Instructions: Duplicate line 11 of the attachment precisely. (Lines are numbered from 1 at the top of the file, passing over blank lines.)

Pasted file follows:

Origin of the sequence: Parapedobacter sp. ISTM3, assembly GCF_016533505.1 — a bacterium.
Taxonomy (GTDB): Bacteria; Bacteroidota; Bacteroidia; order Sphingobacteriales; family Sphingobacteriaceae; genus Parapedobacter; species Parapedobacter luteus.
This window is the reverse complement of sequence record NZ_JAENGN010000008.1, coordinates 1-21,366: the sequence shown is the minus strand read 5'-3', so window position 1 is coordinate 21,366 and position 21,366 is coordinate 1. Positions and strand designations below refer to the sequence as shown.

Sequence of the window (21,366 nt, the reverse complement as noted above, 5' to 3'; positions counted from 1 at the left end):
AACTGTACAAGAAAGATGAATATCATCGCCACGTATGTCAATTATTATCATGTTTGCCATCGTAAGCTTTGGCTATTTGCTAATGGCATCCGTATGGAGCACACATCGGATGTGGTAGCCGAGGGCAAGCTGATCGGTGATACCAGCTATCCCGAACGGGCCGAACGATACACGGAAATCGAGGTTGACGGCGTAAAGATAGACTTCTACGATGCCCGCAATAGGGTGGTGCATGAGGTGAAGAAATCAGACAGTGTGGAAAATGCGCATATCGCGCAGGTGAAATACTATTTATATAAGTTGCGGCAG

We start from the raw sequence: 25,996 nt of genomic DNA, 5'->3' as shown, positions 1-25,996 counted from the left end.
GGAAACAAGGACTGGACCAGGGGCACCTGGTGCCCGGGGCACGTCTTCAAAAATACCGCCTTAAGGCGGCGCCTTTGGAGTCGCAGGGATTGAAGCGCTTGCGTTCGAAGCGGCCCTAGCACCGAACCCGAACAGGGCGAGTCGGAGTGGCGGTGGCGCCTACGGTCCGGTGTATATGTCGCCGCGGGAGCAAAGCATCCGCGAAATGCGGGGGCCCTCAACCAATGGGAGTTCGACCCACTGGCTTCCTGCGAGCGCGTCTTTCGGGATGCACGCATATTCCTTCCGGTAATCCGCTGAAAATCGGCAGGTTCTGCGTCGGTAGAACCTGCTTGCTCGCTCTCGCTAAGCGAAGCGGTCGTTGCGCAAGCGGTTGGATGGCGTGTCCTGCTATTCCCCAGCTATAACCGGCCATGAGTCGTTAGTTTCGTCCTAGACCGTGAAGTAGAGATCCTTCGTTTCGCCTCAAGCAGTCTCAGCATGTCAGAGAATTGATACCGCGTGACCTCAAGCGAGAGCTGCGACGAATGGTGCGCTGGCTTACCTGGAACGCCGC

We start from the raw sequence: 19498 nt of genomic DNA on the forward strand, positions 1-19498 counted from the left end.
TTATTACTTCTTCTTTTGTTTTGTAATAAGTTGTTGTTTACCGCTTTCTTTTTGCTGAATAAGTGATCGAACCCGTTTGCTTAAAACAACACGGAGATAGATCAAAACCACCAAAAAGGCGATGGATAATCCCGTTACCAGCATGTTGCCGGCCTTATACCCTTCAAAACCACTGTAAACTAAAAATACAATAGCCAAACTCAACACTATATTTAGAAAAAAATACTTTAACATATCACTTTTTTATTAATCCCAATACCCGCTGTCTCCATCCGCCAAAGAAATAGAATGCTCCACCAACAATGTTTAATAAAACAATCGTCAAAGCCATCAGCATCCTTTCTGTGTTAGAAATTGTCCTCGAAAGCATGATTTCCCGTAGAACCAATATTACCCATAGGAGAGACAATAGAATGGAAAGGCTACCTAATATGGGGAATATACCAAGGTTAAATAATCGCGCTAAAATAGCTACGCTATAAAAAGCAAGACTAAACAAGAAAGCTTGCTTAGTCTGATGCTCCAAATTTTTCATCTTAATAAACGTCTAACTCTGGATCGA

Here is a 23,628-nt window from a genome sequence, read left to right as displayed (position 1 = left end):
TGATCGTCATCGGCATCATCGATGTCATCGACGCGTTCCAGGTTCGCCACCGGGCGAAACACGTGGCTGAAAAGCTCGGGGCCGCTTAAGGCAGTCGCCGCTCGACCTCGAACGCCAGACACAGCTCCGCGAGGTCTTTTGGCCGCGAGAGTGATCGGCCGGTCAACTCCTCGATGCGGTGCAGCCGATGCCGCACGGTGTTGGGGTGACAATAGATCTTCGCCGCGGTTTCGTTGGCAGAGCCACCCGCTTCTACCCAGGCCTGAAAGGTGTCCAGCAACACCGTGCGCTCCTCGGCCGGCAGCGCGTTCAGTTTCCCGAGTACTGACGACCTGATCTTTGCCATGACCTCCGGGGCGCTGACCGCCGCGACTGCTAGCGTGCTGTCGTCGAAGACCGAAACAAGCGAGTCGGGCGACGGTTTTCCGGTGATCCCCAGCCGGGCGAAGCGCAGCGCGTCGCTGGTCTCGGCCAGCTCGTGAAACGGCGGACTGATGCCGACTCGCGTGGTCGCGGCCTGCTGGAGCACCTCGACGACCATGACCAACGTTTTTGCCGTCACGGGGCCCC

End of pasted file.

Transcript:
TGATCGTCATCGGCATCATCGATGTCATCGACGCGTTCCAGGTTCGCCACCGGGCGAAACACGTGGCTGAAAAGCTCGGGGCCGCTTAAGGCAGTCGCCGCTCGACCTCGAACGCCAGACACAGCTCCGCGAGGTCTTTTGGCCGCGAGAGTGATCGGCCGGTCAACTCCTCGATGCGGTGCAGCCGATGCCGCACGGTGTTGGGGTGACAATAGATCTTCGCCGCGGTTTCGTTGGCAGAGCCACCCGCTTCTACCCAGGCCTGAAAGGTGTCCAGCAACACCGTGCGCTCCTCGGCCGGCAGCGCGTTCAGTTTCCCGAGTACTGACGACCTGATCTTTGCCATGACCTCCGGGGCGCTGACCGCCGCGACTGCTAGCGTGCTGTCGTCGAAGACCGAAACAAGCGAGTCGGGCGACGGTTTTCCGGTGATCCCCAGCCGGGCGAAGCGCAGCGCGTCGCTGGTCTCGGCCAGCTCGTGAAACGGCGGACTGATGCCGACTCGCGTGGTCGCGGCCTGCTGGAGCACCTCGACGACCATGACCAACGTTTTTGCCGTCACGGGGCCCC